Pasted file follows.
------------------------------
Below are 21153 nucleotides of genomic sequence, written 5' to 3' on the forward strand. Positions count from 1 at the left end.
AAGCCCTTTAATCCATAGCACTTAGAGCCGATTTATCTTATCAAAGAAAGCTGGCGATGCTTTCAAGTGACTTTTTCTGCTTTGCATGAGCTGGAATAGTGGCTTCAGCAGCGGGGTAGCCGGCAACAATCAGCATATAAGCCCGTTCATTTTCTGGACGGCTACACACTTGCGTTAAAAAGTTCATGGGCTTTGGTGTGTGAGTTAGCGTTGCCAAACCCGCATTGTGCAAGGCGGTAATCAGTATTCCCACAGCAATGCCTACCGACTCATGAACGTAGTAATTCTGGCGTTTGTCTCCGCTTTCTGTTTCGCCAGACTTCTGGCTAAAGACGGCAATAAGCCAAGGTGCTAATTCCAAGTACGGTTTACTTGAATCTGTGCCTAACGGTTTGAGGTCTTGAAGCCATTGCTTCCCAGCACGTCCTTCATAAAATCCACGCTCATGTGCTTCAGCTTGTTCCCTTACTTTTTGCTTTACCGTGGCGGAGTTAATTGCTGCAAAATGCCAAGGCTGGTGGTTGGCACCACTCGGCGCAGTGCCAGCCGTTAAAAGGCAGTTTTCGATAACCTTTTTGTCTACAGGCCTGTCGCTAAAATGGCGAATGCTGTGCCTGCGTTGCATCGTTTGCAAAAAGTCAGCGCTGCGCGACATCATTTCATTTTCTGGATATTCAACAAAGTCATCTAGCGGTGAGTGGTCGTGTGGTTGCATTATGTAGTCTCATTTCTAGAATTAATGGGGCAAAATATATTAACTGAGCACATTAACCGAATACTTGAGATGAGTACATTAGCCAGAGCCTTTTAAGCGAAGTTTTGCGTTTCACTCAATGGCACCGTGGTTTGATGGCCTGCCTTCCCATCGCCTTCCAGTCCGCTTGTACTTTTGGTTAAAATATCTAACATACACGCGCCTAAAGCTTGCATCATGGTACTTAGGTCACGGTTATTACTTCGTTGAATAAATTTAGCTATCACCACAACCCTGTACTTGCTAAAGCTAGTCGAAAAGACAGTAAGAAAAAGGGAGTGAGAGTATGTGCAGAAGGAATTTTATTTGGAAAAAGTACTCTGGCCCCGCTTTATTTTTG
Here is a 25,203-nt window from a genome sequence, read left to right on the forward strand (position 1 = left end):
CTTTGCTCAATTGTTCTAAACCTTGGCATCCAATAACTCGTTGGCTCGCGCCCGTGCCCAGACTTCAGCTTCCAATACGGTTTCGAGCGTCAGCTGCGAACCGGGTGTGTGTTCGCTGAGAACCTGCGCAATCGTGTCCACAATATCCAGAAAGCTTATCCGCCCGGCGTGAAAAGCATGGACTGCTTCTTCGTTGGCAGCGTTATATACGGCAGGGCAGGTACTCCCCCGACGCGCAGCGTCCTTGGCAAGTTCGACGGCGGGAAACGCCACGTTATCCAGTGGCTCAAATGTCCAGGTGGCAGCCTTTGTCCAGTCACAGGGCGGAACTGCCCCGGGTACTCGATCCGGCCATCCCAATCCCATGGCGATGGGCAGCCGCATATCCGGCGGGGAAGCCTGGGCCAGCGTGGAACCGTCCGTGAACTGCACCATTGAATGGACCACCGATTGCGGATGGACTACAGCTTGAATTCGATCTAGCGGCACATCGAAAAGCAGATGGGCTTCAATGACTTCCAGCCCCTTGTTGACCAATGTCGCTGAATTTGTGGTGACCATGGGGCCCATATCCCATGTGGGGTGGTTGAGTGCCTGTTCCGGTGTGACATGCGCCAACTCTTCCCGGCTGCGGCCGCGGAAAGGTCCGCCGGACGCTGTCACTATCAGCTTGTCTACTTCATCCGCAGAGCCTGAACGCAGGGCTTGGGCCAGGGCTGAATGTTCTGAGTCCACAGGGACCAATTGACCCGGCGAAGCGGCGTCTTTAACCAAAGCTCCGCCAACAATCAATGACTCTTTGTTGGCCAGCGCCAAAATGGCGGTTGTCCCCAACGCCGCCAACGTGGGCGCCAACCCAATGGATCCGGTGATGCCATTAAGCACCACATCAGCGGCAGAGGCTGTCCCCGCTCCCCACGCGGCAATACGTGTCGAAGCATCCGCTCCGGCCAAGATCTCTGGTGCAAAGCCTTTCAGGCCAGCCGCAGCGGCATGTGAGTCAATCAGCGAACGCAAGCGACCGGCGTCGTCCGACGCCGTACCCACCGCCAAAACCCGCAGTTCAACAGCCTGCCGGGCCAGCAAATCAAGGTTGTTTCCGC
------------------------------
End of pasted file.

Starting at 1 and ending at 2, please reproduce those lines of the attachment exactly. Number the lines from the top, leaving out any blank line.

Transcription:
Below are 21153 nucleotides of genomic sequence, written 5' to 3' on the forward strand. Positions count from 1 at the left end.
AAGCCCTTTAATCCATAGCACTTAGAGCCGATTTATCTTATCAAAGAAAGCTGGCGATGCTTTCAAGTGACTTTTTCTGCTTTGCATGAGCTGGAATAGTGGCTTCAGCAGCGGGGTAGCCGGCAACAATCAGCATATAAGCCCGTTCATTTTCTGGACGGCTACACACTTGCGTTAAAAAGTTCATGGGCTTTGGTGTGTGAGTTAGCGTTGCCAAACCCGCATTGTGCAAGGCGGTAATCAGTATTCCCACAGCAATGCCTACCGACTCATGAACGTAGTAATTCTGGCGTTTGTCTCCGCTTTCTGTTTCGCCAGACTTCTGGCTAAAGACGGCAATAAGCCAAGGTGCTAATTCCAAGTACGGTTTACTTGAATCTGTGCCTAACGGTTTGAGGTCTTGAAGCCATTGCTTCCCAGCACGTCCTTCATAAAATCCACGCTCATGTGCTTCAGCTTGTTCCCTTACTTTTTGCTTTACCGTGGCGGAGTTAATTGCTGCAAAATGCCAAGGCTGGTGGTTGGCACCACTCGGCGCAGTGCCAGCCGTTAAAAGGCAGTTTTCGATAACCTTTTTGTCTACAGGCCTGTCGCTAAAATGGCGAATGCTGTGCCTGCGTTGCATCGTTTGCAAAAAGTCAGCGCTGCGCGACATCATTTCATTTTCTGGATATTCAACAAAGTCATCTAGCGGTGAGTGGTCGTGTGGTTGCATTATGTAGTCTCATTTCTAGAATTAATGGGGCAAAATATATTAACTGAGCACATTAACCGAATACTTGAGATGAGTACATTAGCCAGAGCCTTTTAAGCGAAGTTTTGCGTTTCACTCAATGGCACCGTGGTTTGATGGCCTGCCTTCCCATCGCCTTCCAGTCCGCTTGTACTTTTGGTTAAAATATCTAACATACACGCGCCTAAAGCTTGCATCATGGTACTTAGGTCACGGTTATTACTTCGTTGAATAAATTTAGCTATCACCACAACCCTGTACTTGCTAAAGCTAGTCGAAAAGACAGTAAGAAAAAGGGAGTGAGAGTATGTGCAGAAGGAATTTTATTTGGAAAAAGTACTCTGGCCCCGCTTTATTTTTG